By Jackson Foltz
Eight years on from the “Arab Spring” of 2011, in which then-President Zine al-Abidine Ben Ali was ousted from power following weeks of violent demonstrations across the country, Tunisia continues to struggle with questions of economy and identity.
IMF-suggested austerity measures intending to reduce the state deficit have manifested price spikes such that the average Tunisian has noticed the doubling or tripling of product costs during their typical trip to the supermarket.  Further, with the exception of Libya, Tunisia’s unemployment rate has recently plateaued as the highest in North Africa by at least three percentage points—around 15.5%. 
From this economic context have emerged recent reports that 75% of the younger Tunisian population intends not to vote in this December’s presidential election, a form of protest attributable in no small part to the more than 30% of young college graduates that are unemployed.  Or perhaps it has to do with the tradition of tarnished expectations at the ballot box, wherein decades of Ben Ali’s tampering provoked the Democratic Progressive party’s famous 2004 quote that the Tunisian political system was “a masquerade of democracy.” 
Returning to the present, Tunisian President Beji Caid Essebsi’s visit to Malta last week addressed some of these concerns, superseding a reaffirmation of strong bilateral relations with the Mediterranean island nation:
“We in Tunisia have the irrevocable political will to continue on the road to democracy and the establishment of constitutional institutions guaranteeing fundamental freedoms and the rule of law, but we have no intention to export this experience to anywhere else in the world. Those who are interested are most welcome to look at our achievements.”
– President Beji Caid Essebsi, February 5, 2019 
According to additional statements, however, it would seem that Tunisia does have the near-term intention of exporting workers to Valletta in order to meet the Maltese labor shortage. Ideas of this nature stand out against the backdrop of shared contemporary priorities among North African states, among them: addressing the region’s ongoing concerns with illegal migration, mitigating the radical Islamic threat, and developing closer relations with the European Union. Though the last major development to come on this last point happened back in 1998 when Ben Ali’s Tunisia signed a landmark trade agreement with the EU, the state’s recent posturing has at least indicated a willingness to adopt creative solutions to longstanding problems.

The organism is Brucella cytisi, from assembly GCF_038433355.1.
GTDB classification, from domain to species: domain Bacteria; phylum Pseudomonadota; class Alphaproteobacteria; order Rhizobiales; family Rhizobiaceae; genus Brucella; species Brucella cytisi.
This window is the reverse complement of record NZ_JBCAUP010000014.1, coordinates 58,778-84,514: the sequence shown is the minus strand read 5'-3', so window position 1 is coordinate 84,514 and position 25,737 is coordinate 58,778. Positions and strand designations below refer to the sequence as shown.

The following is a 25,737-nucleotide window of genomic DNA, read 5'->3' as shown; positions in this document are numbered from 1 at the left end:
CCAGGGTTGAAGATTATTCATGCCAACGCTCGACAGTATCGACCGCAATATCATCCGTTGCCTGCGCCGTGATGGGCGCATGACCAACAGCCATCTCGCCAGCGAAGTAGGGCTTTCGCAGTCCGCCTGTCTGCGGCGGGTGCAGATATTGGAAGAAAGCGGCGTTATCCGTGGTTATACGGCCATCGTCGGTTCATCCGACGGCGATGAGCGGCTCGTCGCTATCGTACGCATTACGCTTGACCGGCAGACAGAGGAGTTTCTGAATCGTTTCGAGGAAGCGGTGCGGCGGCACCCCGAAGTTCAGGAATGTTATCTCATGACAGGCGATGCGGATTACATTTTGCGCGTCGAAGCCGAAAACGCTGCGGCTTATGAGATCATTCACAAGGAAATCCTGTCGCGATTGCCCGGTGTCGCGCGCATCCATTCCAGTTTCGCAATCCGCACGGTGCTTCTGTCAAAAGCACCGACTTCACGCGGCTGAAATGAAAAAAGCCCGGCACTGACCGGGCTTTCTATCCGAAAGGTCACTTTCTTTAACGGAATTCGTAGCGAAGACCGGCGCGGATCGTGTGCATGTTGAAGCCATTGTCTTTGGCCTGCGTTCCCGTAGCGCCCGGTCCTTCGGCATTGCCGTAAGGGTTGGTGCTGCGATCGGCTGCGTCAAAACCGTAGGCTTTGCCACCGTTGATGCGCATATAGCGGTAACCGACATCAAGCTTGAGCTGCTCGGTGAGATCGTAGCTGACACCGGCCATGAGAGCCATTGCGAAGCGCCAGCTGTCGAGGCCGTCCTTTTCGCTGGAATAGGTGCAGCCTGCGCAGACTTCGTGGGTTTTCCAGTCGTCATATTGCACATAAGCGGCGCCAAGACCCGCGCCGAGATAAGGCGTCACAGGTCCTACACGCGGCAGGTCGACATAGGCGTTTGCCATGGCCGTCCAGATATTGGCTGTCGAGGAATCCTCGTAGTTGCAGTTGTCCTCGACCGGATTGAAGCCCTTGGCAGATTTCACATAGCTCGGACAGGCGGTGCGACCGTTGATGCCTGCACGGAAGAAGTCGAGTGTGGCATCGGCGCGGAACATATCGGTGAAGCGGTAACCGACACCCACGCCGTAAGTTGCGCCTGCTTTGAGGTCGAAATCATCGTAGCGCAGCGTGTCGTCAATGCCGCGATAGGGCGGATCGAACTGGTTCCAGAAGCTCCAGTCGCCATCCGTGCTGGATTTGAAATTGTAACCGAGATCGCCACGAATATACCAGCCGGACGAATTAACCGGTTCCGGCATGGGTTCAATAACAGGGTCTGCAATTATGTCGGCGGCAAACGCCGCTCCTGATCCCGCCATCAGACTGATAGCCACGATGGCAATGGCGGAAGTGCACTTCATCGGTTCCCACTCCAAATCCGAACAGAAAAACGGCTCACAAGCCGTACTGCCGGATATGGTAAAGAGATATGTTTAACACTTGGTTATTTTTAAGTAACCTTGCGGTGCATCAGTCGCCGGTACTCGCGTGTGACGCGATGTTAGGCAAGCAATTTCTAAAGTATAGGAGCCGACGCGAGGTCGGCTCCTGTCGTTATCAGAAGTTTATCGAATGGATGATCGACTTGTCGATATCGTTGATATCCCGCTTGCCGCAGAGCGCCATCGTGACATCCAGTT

One of the most recent steps in this process was the establishment of a National Commission for the Prevention and Fight against Violent Extremism and Terrorism in 2017. Hounded as the state is by international organizations, it was the United Nations Human Rights Office that made clear its gripes with Tunisian antiterrorism efforts in a visit that came almost two years ago to the day, noting Essebsi’s use of executive orders to eschew proper judicial reviews of terrorist cases, as well as the accusations of certain suspects’ torture.
Of course, all of the political measures fail to make mention of the larger question of Tunisian acceptance of fundamentalist Islamic teaching. The “Regional Commission for Following and Controlling Anarchical Spaces” has succeeded in closing several Quranic schools throughout the country in an effort to stifle government opposition, which only exacerbates the public’s perception of policies of economic modernization.
In this sense, the question of whether modernization is antithetical to states where Islam is practiced by the majority of the population has never been as urgent. For Essebsi and for the time being, however, it seems to suffice that the state as a whole is yet pursuing a democratic political system, even with various difficulties’ arrival.
Jackson Foltz is a junior at the University of Pennsylvania, where he is majoring in International Relations . He is the Correspondent for Middle Eastern and North African Affairs for 2018-19.
 "En Tunisie, 8 Ans Après La Révolution, L'économie Peine à Se Redresser." France 24. January 14, 2019. Accessed February 07, 2019.
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 "En Tunisie, Les Jeunes Des Quartiers Populaires Se Mobilisent." France 24. January 31, 2019. Accessed February 07, 2019.
 Chrisafis, Angelique, and Ian Black. "Zine Al-Abidine Ben Ali Forced to Flee Tunisia as Protesters Claim Victory." The Guardian. January 15, 2011. Accessed February 07, 2019.
 Allied Newspapers Ltd. "Trade between Malta and Tunisia Still below Potential - Tunisian President." Times of Malta. Accessed February 07, 2019. https://www.timesofmalta.com/articles/view/20190205/business/trade-between-malta-and-tunisia-still-below-potential-tunisian.701120.
 OHCHR. United Nations High Commission on Human Rights | Freedom of Religion: UN Expert Hails Albania, but Notes New Challenges and Unresolved Issues from the past. Accessed February 07, 2019.
Image Source: https://www.thenational.ae/world/mena/tunisia-extends-state-of-emergency-amid-turmoil-1.778368